Latest posts by Mark Wood (see all)
- Queensland seeks for one billion funding in renewable energy - February 19, 2020
- State, industry representatives express minor Satellite cybersecurity issues. - February 17, 2020
- European Energy Sector Pollution Falls With The Collapse of Coal Energy Usage. - February 14, 2020
According to an analysis by BloombergNEF (BNEF), the purchase of corporate renewable power energy (PPAs) grew 40 percent last year in comparison to 2018. In its’ 1H 2020, Corporate Energy Market Outlook ‘, BNEF stated that in 2019 more than 100 companies in 23 different nations signed clean energy PPAs with a total capacity of 19,5GW.
This led to 13.6GW in 2018, which is more than three times that recorded in 2017. PPAS was signed with the agreement to cost $20 billion to $30 billion in growth and construction, and the amount was 10% of all sustainable energy resources installed worldwide last year.
“Corporations have been buying more than 50GW of renewable energy since 2008.”BNEF Sustainability Strategist Jonas Rooze stated. “The accumulations of companies such as Vietnam and Poland are larger than that power generation.”
The technology firms further controlled the clean power procurement sector, BNEF said. “Such consumers re-shape the electricity markets and business strategies of energy firms around the globe.” For Facebook’s 1.1GW, Amazon’s 900MW, and Microsoft’s 800MW last year, Google signed deals to acquire about 2.7GW in 2019 in clean energy worldwide.
BNEF has reported that the petroleum and gas industries are signing clean power agreements. All of these solar contracts were negotiated by the Occidental Petroleum, Chevron, and Energy Transfer Partners in 2019 in line with ExxonMobil, which started the phenomenon by negotiating two 575MW PPAs by the end of 2018.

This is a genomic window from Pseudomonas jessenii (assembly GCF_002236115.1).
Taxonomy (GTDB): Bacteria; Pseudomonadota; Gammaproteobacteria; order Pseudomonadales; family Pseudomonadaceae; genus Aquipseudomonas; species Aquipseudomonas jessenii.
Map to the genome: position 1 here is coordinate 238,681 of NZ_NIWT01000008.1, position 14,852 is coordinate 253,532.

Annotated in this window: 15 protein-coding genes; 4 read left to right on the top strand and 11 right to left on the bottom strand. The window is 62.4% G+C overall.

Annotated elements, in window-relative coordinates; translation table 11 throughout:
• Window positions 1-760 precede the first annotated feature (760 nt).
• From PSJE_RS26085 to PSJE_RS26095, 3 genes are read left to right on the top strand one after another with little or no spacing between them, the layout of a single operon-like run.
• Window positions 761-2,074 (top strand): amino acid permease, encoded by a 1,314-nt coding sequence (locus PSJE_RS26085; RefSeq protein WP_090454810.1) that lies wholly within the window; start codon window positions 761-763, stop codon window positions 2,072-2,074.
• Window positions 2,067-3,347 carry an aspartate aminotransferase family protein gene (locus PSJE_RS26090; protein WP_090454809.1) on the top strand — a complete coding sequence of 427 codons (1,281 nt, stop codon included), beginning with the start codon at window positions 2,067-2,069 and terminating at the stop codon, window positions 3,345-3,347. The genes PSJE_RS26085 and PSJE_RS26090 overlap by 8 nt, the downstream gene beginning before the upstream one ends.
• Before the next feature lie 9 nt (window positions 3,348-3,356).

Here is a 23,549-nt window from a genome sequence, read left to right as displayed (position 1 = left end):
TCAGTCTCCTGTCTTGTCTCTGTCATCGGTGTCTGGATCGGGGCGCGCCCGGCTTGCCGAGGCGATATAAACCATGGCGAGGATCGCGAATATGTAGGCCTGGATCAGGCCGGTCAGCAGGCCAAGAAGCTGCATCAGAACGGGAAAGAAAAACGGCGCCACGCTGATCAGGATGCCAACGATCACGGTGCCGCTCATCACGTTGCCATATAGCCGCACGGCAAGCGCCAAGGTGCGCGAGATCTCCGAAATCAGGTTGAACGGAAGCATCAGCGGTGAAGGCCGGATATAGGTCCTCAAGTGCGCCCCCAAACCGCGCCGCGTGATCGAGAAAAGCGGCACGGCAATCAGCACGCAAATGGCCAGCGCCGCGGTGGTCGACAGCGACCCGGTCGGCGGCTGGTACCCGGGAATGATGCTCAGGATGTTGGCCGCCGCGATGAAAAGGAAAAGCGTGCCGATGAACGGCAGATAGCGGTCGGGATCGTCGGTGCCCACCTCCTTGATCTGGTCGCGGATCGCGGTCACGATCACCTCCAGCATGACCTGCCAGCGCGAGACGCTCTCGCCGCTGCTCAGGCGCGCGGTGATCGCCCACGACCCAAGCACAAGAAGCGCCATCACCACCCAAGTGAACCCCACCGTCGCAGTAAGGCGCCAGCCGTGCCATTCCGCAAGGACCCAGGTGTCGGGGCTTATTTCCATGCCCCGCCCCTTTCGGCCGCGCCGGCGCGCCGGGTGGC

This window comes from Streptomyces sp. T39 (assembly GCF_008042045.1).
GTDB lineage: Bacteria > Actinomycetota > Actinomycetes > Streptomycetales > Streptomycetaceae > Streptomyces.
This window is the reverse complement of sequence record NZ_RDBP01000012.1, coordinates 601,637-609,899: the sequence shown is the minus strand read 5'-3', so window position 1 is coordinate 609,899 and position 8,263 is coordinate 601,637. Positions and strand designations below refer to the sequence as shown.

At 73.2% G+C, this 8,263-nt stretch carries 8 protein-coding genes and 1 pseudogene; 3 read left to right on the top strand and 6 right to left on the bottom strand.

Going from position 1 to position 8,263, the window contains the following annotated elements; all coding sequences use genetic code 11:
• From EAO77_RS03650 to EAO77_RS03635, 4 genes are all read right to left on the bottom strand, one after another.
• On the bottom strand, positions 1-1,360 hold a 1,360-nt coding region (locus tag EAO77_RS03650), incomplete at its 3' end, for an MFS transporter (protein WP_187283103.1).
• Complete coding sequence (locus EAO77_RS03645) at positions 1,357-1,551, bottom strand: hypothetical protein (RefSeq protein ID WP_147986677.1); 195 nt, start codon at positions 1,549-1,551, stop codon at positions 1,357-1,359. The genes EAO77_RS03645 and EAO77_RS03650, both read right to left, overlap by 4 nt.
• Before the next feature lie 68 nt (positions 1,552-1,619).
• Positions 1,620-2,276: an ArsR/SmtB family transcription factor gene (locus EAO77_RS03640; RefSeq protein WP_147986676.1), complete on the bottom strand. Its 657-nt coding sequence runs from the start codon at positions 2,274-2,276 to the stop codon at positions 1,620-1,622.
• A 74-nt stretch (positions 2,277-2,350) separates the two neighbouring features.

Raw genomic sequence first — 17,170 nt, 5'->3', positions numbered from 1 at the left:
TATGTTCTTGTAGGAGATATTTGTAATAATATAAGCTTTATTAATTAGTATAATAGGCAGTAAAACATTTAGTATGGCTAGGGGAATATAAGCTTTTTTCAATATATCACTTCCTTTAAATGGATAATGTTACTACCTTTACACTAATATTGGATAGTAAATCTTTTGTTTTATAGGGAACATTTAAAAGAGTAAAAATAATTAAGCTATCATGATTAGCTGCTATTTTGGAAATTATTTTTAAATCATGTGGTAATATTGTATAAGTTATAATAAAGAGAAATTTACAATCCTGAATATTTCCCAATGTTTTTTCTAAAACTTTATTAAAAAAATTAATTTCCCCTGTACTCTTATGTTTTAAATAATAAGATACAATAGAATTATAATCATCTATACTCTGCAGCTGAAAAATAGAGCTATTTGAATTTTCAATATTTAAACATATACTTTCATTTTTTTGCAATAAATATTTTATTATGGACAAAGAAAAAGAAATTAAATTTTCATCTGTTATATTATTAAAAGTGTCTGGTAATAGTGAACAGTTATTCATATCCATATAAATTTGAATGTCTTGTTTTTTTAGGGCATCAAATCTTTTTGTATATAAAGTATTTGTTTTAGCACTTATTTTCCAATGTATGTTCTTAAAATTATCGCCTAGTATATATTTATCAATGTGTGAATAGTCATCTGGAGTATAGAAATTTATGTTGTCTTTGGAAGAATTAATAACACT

“The clean energy holdings of some of the largest corporate customers are equivalent to those of the world’s largest utilities,” said Kyle Harrison, chief author of the report. “These corporations are faced with rising investor pressure to de-carbonate–clean-energy deals that help diversify their energy expenditure and lower sensitivity to tangible climate change risks.” PPAs totaled 15.7GW in the American continent last year with a bulk (13.6GW) of US products.
More than 80 percent of these agreements in the USA were technological PPAs–digital contracts that only can be reached in deregulated economies, observers estimated. The majority of the 2.4GW is sold under green tariffs provided by businesses on regulated markets, says BNEF.
The best periods for PPAs have also been reported in Europe, the Middle East, and Africa (EMEA) and Latin America, respectively, with 2.6 GW and 2GW.
Nearly half of European companies have been from Sweden, Norway, Finland, and Denmark, but also for the first time agreements have been created in Portugal, Germany, France, and Italy. BNEF reported that two offshore wind deals had been signed by companies in Germany, reflecting the potential trends of local buyers. The biggest markets in Latin America were Brazil and Chile.